When my children were invited to try out Choi Kwang Do (CKD from here on in), I accepted the offer enthusiastically. I was already a fan of martial arts, having done a little karate myself in my younger years. However, what I didn’t expect upon arrival was to be given the chance to join in too!
Once kitted out in the familiar, crisp, white suit and belt, I could tell from the outset that this martial arts academy sets itself apart from any other as adults and children were there to learn the sport together. It’s such a simple but fantastic idea! Rather than clock-watching as children have fun in their after-school activities, parents can join in too.
I met Max, a newcomer to the class, who had tried other martial arts classes in the past but found them far too strict and so he lost interest. Joining CKD Mallorca with his son, he feels committed: “Not only is the class fun, it’s an added incentive to get to spend time with my son enjoying a sport together.” With two other mums in the class, there is a natural family feel to the group and my children and I felt very comfortable and welcome joining in.
What makes it unique to other martial arts academies is that it’s a sport for everyone.
CKD Mallorca is a black belt academy and all students are able to rise through the belt ranks to black belt and beyond. Opportunities to progress are frequent, with gradings every two to three months for those who are ready. There are pathways to become instructors and assistant instructors in class (kids can qualify as assistants too). For real enthusiasts, there is even a degree in CKD. What makes it unique to other martial arts academies is that it’s a sport for everyone. There are no bars and each student works at their own pace to the best of their own capability.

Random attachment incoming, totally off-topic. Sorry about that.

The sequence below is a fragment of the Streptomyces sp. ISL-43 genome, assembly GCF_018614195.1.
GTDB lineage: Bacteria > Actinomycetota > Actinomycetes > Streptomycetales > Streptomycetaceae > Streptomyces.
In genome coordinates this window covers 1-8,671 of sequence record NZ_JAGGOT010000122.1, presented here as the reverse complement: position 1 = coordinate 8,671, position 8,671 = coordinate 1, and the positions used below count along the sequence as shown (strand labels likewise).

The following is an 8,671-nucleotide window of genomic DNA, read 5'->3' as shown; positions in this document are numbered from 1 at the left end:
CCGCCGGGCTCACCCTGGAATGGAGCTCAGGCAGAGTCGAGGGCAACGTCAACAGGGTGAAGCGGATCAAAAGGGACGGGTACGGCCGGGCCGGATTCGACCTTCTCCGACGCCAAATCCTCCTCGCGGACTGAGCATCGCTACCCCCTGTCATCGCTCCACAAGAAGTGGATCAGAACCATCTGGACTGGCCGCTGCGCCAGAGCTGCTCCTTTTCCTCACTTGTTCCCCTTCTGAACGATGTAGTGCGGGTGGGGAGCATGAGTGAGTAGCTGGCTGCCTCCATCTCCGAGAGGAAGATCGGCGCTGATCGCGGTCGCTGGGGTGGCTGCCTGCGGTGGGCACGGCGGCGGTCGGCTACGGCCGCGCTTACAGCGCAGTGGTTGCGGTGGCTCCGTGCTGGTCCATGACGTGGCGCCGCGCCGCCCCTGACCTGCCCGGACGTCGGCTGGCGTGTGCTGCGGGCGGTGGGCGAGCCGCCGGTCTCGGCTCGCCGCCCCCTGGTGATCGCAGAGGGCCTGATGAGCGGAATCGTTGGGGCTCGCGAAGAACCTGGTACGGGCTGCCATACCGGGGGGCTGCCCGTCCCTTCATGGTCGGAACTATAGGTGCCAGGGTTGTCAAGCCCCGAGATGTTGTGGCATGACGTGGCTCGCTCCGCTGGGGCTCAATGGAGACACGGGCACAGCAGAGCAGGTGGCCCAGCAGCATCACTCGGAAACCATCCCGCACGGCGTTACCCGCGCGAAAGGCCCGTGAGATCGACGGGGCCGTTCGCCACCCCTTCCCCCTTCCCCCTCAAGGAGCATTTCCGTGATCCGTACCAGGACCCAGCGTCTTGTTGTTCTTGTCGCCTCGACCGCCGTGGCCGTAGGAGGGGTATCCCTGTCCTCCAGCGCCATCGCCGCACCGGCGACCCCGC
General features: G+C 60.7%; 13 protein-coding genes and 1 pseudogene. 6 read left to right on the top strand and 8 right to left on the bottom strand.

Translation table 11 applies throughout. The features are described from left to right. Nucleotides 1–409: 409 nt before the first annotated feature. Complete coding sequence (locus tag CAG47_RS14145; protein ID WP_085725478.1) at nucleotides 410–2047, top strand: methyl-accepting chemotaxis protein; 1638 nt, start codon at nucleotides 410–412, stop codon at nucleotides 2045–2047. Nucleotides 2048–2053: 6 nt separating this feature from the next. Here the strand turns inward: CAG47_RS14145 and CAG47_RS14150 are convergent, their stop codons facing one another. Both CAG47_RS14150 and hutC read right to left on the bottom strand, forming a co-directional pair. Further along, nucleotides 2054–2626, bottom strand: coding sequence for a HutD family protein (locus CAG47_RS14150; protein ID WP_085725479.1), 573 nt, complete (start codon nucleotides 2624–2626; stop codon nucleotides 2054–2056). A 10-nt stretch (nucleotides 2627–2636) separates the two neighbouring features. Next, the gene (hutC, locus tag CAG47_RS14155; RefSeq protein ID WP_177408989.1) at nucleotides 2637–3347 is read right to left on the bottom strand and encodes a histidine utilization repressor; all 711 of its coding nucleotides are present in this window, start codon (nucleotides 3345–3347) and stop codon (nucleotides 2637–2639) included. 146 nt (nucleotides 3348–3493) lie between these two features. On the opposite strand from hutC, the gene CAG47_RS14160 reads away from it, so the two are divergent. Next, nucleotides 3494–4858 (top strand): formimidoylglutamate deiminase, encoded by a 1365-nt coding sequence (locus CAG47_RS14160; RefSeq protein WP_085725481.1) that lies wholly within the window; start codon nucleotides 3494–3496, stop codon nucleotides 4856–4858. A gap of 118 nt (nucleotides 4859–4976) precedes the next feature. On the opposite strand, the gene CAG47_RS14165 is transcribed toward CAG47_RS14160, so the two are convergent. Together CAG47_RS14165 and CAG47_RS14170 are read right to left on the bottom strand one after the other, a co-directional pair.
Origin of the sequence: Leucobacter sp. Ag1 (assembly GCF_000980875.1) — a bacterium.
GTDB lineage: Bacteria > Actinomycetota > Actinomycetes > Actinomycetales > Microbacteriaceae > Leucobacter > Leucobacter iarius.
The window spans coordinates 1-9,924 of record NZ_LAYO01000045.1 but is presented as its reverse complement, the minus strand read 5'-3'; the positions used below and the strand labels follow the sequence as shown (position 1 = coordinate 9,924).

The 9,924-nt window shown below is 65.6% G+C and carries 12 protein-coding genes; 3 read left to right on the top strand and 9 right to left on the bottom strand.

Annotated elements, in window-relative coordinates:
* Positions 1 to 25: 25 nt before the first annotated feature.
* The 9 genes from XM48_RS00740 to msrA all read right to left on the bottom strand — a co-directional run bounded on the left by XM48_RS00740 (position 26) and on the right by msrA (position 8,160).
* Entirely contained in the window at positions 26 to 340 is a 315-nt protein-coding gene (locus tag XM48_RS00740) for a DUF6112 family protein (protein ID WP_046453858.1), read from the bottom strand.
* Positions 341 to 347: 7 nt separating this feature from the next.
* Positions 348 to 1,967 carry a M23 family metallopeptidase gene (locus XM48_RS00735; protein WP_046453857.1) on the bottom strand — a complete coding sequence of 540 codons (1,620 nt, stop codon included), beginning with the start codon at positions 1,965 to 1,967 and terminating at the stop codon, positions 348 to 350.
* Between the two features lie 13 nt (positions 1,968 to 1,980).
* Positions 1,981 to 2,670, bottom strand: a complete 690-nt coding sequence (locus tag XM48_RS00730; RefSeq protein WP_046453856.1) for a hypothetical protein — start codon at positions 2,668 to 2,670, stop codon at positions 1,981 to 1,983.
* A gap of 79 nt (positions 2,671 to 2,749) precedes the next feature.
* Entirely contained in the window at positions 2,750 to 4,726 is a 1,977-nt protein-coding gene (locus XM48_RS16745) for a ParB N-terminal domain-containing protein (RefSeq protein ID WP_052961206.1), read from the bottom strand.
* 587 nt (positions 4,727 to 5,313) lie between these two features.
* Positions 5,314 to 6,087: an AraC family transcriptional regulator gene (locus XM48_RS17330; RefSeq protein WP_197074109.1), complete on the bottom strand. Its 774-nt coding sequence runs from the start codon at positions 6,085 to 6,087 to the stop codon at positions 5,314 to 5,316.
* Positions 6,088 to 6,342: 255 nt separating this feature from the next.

So, where did CKD come from?
The creator is Grandmaster Kwang Jo Choi. Prior to CKD he was an international chief instructor of Tae Kwon-Do. However, after many injuries, he came to realise that what he was doing to his body in the practice of his chosen sport was unsafe and damaging. Whilst allowing his body to heal and recover from the years of stresses and strains, he combined his study of modern scientific human anatomy in developing safe martial arts movements. These new more fluid movements, incorporate bio-mechanic and physiology theory and for Kwang Jo Choi, aided his rehabilitation to complete recovery.
How is CKD different from other martial arts?
An example to illustrate how CKD is different: the movements are not rigid – there is no locking out of the arms at the elbow joint when punching as in other martial arts. Rather the elbow joints are kept soft and the punches more circular in motion when thrown, reducing the strain on the joints, ligaments and tendons. With less rigidity in each movement and a greater focus on gross motor skills, the sport is more forgiving. Kwang Jo Choi has been successful in creating a truly holistic martial art with the primary aims of prevention and reduction of illness rather than competition.